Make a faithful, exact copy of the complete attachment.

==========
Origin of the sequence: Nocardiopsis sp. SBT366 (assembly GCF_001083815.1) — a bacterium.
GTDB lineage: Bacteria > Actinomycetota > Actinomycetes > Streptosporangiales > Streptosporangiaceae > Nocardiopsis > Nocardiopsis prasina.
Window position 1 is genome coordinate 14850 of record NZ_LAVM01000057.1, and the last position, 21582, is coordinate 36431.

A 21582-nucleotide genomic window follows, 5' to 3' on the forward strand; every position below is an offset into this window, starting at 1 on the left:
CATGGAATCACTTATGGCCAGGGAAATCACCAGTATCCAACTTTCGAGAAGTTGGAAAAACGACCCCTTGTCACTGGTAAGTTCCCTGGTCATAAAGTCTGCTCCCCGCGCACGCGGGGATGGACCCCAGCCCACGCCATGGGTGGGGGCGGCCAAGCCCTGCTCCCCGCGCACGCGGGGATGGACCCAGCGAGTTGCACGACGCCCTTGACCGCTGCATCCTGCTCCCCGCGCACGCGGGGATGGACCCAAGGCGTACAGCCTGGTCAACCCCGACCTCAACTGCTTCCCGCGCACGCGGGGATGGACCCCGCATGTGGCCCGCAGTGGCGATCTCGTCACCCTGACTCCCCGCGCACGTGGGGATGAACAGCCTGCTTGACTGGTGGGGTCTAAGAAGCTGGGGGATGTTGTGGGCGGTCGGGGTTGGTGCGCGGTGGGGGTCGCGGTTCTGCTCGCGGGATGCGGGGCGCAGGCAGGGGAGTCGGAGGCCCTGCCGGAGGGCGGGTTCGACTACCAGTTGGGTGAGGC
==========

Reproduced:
Origin of the sequence: Nocardiopsis sp. SBT366 (assembly GCF_001083815.1) — a bacterium.
GTDB lineage: Bacteria > Actinomycetota > Actinomycetes > Streptosporangiales > Streptosporangiaceae > Nocardiopsis > Nocardiopsis prasina.
Window position 1 is genome coordinate 14850 of record NZ_LAVM01000057.1, and the last position, 21582, is coordinate 36431.

A 21582-nucleotide genomic window follows, 5' to 3' on the forward strand; every position below is an offset into this window, starting at 1 on the left:
CATGGAATCACTTATGGCCAGGGAAATCACCAGTATCCAACTTTCGAGAAGTTGGAAAAACGACCCCTTGTCACTGGTAAGTTCCCTGGTCATAAAGTCTGCTCCCCGCGCACGCGGGGATGGACCCCAGCCCACGCCATGGGTGGGGGCGGCCAAGCCCTGCTCCCCGCGCACGCGGGGATGGACCCAGCGAGTTGCACGACGCCCTTGACCGCTGCATCCTGCTCCCCGCGCACGCGGGGATGGACCCAAGGCGTACAGCCTGGTCAACCCCGACCTCAACTGCTTCCCGCGCACGCGGGGATGGACCCCGCATGTGGCCCGCAGTGGCGATCTCGTCACCCTGACTCCCCGCGCACGTGGGGATGAACAGCCTGCTTGACTGGTGGGGTCTAAGAAGCTGGGGGATGTTGTGGGCGGTCGGGGTTGGTGCGCGGTGGGGGTCGCGGTTCTGCTCGCGGGATGCGGGGCGCAGGCAGGGGAGTCGGAGGCCCTGCCGGAGGGCGGGTTCGACTACCAGTTGGGTGAGGC